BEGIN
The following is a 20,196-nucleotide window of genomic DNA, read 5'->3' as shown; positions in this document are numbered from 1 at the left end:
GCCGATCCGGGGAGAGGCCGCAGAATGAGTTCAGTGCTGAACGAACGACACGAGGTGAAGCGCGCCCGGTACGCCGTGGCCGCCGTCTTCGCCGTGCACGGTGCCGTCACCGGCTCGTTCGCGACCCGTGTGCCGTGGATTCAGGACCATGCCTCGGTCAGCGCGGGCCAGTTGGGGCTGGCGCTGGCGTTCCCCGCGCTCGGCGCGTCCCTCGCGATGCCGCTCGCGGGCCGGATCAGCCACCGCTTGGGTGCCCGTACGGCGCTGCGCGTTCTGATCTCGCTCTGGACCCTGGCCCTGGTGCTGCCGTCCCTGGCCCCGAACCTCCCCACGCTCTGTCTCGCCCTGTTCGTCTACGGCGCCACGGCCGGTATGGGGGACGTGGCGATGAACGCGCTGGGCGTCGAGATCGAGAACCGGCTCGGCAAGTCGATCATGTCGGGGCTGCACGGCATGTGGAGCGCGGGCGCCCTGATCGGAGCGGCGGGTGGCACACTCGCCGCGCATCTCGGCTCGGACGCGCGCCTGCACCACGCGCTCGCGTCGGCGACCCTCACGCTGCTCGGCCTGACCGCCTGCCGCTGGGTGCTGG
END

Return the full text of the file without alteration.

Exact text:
The following is a 20,196-nucleotide window of genomic DNA, read 5'->3' as shown; positions in this document are numbered from 1 at the left end:
GCCGATCCGGGGAGAGGCCGCAGAATGAGTTCAGTGCTGAACGAACGACACGAGGTGAAGCGCGCCCGGTACGCCGTGGCCGCCGTCTTCGCCGTGCACGGTGCCGTCACCGGCTCGTTCGCGACCCGTGTGCCGTGGATTCAGGACCATGCCTCGGTCAGCGCGGGCCAGTTGGGGCTGGCGCTGGCGTTCCCCGCGCTCGGCGCGTCCCTCGCGATGCCGCTCGCGGGCCGGATCAGCCACCGCTTGGGTGCCCGTACGGCGCTGCGCGTTCTGATCTCGCTCTGGACCCTGGCCCTGGTGCTGCCGTCCCTGGCCCCGAACCTCCCCACGCTCTGTCTCGCCCTGTTCGTCTACGGCGCCACGGCCGGTATGGGGGACGTGGCGATGAACGCGCTGGGCGTCGAGATCGAGAACCGGCTCGGCAAGTCGATCATGTCGGGGCTGCACGGCATGTGGAGCGCGGGCGCCCTGATCGGAGCGGCGGGTGGCACACTCGCCGCGCATCTCGGCTCGGACGCGCGCCTGCACCACGCGCTCGCGTCGGCGACCCTCACGCTGCTCGGCCTGACCGCCTGCCGCTGGGTGCTGG